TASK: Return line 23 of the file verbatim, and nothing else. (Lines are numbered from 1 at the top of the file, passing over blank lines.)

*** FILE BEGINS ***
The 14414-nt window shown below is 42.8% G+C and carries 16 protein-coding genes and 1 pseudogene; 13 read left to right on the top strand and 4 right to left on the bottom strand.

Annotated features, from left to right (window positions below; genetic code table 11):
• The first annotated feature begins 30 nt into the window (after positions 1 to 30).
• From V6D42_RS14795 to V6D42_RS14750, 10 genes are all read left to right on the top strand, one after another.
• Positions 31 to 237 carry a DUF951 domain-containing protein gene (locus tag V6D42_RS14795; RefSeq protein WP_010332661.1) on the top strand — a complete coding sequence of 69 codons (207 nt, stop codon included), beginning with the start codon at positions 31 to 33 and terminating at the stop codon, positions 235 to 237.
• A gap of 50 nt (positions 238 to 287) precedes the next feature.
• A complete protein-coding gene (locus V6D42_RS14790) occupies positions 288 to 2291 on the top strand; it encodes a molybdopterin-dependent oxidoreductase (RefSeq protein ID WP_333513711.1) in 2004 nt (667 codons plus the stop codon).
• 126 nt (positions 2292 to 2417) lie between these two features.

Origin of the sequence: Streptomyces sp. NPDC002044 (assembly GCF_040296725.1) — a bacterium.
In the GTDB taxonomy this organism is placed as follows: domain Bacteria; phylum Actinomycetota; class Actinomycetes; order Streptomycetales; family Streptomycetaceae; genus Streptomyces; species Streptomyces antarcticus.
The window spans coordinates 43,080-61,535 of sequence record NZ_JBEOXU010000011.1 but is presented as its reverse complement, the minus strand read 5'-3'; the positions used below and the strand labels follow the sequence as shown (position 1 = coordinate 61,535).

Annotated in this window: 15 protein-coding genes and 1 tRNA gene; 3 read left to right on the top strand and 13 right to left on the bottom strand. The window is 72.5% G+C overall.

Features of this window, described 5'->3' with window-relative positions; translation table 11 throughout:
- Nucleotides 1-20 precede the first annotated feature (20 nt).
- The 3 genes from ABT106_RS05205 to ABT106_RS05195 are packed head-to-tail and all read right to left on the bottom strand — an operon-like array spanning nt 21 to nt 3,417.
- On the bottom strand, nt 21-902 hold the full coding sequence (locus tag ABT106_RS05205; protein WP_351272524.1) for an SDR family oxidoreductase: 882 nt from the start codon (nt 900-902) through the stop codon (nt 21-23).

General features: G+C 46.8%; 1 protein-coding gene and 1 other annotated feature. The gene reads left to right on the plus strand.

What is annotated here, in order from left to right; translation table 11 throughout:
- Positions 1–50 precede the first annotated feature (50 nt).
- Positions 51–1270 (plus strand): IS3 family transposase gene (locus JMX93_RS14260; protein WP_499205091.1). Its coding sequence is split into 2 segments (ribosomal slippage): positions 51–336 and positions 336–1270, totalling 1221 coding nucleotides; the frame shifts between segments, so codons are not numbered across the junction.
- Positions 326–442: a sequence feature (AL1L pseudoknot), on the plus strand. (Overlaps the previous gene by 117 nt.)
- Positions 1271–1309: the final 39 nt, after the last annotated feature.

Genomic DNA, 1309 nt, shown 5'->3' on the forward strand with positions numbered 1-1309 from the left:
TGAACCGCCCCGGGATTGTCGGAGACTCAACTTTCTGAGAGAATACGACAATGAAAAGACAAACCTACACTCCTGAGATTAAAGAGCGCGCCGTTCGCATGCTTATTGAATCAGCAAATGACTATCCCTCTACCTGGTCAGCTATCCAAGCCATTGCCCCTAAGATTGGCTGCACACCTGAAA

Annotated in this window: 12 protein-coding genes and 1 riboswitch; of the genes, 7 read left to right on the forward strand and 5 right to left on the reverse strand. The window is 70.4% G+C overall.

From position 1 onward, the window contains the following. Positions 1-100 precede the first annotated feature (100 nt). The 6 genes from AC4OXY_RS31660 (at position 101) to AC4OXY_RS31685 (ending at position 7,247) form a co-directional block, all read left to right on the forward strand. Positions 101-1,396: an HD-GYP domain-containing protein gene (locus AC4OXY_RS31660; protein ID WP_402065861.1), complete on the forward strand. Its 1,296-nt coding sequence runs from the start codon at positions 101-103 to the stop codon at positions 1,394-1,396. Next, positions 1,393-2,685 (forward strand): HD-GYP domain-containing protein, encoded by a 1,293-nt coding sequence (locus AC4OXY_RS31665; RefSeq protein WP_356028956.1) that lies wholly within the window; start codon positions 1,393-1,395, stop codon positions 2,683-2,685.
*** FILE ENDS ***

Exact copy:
Genomic DNA, 1309 nt, shown 5'->3' on the forward strand with positions numbered 1-1309 from the left: